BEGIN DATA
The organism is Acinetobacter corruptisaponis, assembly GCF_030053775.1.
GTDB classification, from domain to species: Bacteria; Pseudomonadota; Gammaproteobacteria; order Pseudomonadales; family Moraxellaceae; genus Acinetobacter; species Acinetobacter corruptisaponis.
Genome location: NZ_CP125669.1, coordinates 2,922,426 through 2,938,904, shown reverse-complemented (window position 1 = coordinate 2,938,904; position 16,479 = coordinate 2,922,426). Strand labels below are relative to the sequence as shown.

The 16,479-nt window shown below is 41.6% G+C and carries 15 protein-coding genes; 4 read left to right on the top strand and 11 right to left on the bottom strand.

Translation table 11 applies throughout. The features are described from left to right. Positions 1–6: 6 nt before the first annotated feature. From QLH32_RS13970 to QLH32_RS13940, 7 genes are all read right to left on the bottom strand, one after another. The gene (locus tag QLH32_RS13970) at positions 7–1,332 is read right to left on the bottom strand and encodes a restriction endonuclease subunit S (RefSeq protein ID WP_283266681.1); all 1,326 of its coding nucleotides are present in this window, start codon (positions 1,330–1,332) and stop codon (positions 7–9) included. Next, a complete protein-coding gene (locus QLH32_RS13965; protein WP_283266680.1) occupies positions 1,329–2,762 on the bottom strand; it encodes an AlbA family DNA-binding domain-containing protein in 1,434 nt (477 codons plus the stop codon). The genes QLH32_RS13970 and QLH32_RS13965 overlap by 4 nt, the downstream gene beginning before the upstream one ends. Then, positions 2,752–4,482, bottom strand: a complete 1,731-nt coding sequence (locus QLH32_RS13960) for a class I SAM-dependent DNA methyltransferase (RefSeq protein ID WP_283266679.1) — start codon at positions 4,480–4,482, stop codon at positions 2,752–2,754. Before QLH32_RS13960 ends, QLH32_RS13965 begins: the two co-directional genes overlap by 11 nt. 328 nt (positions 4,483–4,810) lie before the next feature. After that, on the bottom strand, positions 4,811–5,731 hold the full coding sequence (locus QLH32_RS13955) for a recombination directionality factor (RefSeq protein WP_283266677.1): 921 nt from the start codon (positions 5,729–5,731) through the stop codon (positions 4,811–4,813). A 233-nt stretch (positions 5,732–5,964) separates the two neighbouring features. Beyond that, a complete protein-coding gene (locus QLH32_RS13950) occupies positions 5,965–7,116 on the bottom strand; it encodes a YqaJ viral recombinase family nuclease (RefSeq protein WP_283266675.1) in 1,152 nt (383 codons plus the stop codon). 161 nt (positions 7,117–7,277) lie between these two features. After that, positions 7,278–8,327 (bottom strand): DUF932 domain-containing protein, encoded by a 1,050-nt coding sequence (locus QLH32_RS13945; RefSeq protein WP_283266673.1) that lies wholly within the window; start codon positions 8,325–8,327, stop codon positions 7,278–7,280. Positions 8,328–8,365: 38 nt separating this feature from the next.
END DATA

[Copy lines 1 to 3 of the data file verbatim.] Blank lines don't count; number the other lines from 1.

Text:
The organism is Acinetobacter corruptisaponis, assembly GCF_030053775.1.
GTDB classification, from domain to species: Bacteria; Pseudomonadota; Gammaproteobacteria; order Pseudomonadales; family Moraxellaceae; genus Acinetobacter; species Acinetobacter corruptisaponis.
Genome location: NZ_CP125669.1, coordinates 2,922,426 through 2,938,904, shown reverse-complemented (window position 1 = coordinate 2,938,904; position 16,479 = coordinate 2,922,426). Strand labels below are relative to the sequence as shown.